She always meant to write a book about the Grand Vegetable Tour in Europe and never did, but she funded the year by writing articles for various British magazines and these pieces, included in Just Vegetating, remind us how much we did not take for granted then. I first started to grow fruit and vegetables on a serious scale in 1970 and there were very few books on the subject that you could turn to, apart from the RHS bible The Vegetable Garden Displayed. I had my parents' postwar edition, sternly practical.

So people like me fell upon Larkcom's first books – Salads the Year Round (1980), The Salad Garden (1984) because it was obvious she had been so thoroughly through any subject she wrote about. You could trust her. And she wrote wonderfully well, with vivid descriptions of what she'd seen during her travels, what she was observing on her own home patch, and what the rest of us might learn from those observations. She was the one who, in the Eighties, went to the Carrot Conference, to the Worm Conference, to the Organic Growers Conference, to the Kelsae Onion Festival (alas – now gone). The rest of us waited for her to digest and distill what we needed to know. Fortunately, her curiosity was indefatigable. She had a rare kind of modesty, was very rarely paid what she was worth, but treated all those professional hurts and irritations with the lightness of touch that was another of her trademarks.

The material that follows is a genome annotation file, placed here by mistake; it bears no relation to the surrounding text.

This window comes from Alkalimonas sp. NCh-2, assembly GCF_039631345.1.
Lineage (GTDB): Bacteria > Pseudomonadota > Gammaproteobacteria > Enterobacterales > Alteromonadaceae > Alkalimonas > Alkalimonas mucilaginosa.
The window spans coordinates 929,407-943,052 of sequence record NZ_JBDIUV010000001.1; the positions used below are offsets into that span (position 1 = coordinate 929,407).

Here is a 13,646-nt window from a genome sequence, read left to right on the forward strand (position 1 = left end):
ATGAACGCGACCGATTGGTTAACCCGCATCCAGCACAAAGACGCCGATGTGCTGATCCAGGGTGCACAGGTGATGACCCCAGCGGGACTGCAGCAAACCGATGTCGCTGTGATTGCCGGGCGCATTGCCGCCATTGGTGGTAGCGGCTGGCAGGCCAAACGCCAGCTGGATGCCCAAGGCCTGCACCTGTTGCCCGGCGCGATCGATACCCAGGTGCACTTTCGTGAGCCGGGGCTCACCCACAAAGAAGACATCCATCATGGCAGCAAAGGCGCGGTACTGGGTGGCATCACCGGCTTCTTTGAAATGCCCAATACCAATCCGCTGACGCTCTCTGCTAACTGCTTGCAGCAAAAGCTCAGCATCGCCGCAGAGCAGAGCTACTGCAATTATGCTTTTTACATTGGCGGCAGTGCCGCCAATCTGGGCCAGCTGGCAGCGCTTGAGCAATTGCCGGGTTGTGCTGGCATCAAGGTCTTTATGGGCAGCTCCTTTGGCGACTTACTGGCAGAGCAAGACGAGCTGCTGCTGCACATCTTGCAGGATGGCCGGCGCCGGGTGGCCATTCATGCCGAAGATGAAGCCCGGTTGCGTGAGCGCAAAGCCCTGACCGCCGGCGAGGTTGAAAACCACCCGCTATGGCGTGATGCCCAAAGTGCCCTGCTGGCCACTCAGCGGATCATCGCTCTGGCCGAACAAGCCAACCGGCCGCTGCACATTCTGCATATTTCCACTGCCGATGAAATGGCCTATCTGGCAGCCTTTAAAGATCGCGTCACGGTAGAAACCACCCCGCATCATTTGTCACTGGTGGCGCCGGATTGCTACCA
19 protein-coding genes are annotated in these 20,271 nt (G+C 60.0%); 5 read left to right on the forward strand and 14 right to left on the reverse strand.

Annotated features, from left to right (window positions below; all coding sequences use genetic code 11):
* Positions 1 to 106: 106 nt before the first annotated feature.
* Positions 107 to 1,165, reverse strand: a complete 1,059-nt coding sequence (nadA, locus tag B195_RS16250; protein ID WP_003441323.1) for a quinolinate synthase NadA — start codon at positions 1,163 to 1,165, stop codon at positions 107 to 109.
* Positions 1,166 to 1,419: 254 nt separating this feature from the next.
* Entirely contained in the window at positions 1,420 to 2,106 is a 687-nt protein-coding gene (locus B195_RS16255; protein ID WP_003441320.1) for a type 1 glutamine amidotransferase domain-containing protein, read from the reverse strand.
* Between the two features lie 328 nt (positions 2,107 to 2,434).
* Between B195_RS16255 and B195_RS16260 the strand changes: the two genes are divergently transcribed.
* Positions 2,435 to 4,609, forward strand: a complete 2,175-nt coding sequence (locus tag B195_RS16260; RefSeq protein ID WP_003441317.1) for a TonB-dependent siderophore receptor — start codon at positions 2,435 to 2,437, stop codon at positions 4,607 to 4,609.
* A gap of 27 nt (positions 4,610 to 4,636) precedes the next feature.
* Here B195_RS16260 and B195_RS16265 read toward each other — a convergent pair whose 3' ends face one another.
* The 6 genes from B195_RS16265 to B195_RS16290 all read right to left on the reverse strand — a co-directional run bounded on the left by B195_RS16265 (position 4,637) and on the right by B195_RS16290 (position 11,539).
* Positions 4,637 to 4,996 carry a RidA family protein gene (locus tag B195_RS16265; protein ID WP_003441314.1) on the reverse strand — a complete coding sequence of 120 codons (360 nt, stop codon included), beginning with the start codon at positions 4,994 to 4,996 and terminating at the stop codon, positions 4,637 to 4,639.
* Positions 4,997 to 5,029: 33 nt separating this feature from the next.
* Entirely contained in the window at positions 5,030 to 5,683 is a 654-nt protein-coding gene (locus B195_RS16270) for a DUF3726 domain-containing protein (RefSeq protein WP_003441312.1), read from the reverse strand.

A book (Oriental Vegetables) did come out of a trip to China, but very nearly didn't. First there was the difficulty of getting into the country. "It is not convenient to go to China as an ordinary tourist and visit institutions," said a stern official at the Chinese Embassy. I love that word "convenient". But she got there in the end, of course, and visited communes round Beijing in the north, Nanjing, Shanghai, Chengdu and finally Guangzhou in the south. Her most important asset on the trip, she says, was the list of common Chinese vegetables written out for her in Mandarin and Cantonese by a Cambridge don.

Armed with this and surrounded by a ring of interpreters, she questioned the professors of Chinese research establishments, field workers, street sellers and cooks on ways of raising and eating different mustards, cabbages, gourds, cucumbers, radishes and beans, most of which had never found their way over to this country.

She was particularly intrigued by the way Chinese vegetable growers coped with pests and by long-established methods of what's now called "biological control". She explained how a particular kind of ant was used by growers to control pests in citrus orchards. These ants usually made their nests in Chinese olive trees. The nests were collected by farmers in rush bags and sold – expensively – to the citrus growers. They fixed them in some of their trees and made little bamboo bridges stretching from one tree to the next, so the ants could spread through the orchards. On the ground, circular troughs were built round the trunks and filled with water, to dissuade the creatures from leaving the canopy. Who else would have told you all this, but Joy Larkcom, Queen of Vegetables?